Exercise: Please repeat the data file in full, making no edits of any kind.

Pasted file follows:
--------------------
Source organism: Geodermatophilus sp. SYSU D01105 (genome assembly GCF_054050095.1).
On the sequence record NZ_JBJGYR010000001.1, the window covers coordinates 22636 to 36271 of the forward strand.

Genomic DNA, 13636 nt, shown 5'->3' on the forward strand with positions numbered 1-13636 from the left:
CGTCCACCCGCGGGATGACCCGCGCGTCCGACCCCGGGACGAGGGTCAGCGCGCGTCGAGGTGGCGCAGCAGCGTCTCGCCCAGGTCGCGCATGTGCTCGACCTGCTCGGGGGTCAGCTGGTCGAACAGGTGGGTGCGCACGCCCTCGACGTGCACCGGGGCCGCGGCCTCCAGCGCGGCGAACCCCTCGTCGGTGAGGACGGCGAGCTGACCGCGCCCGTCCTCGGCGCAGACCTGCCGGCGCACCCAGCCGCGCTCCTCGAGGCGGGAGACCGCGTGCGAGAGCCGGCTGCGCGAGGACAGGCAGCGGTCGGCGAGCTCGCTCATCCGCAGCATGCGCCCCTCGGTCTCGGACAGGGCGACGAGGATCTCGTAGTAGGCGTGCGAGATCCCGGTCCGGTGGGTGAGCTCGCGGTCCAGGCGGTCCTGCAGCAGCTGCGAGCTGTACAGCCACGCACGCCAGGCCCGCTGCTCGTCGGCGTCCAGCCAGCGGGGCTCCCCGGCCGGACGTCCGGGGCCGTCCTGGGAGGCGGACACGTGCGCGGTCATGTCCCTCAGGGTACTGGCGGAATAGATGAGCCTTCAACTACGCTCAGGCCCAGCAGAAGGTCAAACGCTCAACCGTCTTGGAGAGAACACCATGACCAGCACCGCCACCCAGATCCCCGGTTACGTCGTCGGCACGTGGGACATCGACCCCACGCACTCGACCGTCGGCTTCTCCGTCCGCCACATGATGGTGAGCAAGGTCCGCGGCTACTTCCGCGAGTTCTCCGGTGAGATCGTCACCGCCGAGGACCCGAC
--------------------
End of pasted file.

Source organism: Geodermatophilus sp. SYSU D01105 (genome assembly GCF_054050095.1).
On the sequence record NZ_JBJGYR010000001.1, the window covers coordinates 22636 to 36271 of the forward strand.

Genomic DNA, 13636 nt, shown 5'->3' on the forward strand with positions numbered 1-13636 from the left:
CGTCCACCCGCGGGATGACCCGCGCGTCCGACCCCGGGACGAGGGTCAGCGCGCGTCGAGGTGGCGCAGCAGCGTCTCGCCCAGGTCGCGCATGTGCTCGACCTGCTCGGGGGTCAGCTGGTCGAACAGGTGGGTGCGCACGCCCTCGACGTGCACCGGGGCCGCGGCCTCCAGCGCGGCGAACCCCTCGTCGGTGAGGACGGCGAGCTGACCGCGCCCGTCCTCGGCGCAGACCTGCCGGCGCACCCAGCCGCGCTCCTCGAGGCGGGAGACCGCGTGCGAGAGCCGGCTGCGCGAGGACAGGCAGCGGTCGGCGAGCTCGCTCATCCGCAGCATGCGCCCCTCGGTCTCGGACAGGGCGACGAGGATCTCGTAGTAGGCGTGCGAGATCCCGGTCCGGTGGGTGAGCTCGCGGTCCAGGCGGTCCTGCAGCAGCTGCGAGCTGTACAGCCACGCACGCCAGGCCCGCTGCTCGTCGGCGTCCAGCCAGCGGGGCTCCCCGGCCGGACGTCCGGGGCCGTCCTGGGAGGCGGACACGTGCGCGGTCATGTCCCTCAGGGTACTGGCGGAATAGATGAGCCTTCAACTACGCTCAGGCCCAGCAGAAGGTCAAACGCTCAACCGTCTTGGAGAGAACACCATGACCAGCACCGCCACCCAGATCCCCGGTTACGTCGTCGGCACGTGGGACATCGACCCCACGCACTCGACCGTCGGCTTCTCCGTCCGCCACATGATGGTGAGCAAGGTCCGCGGCTACTTCCGCGAGTTCTCCGGTGAGATCGTCACCGCCGAGGACCCGAC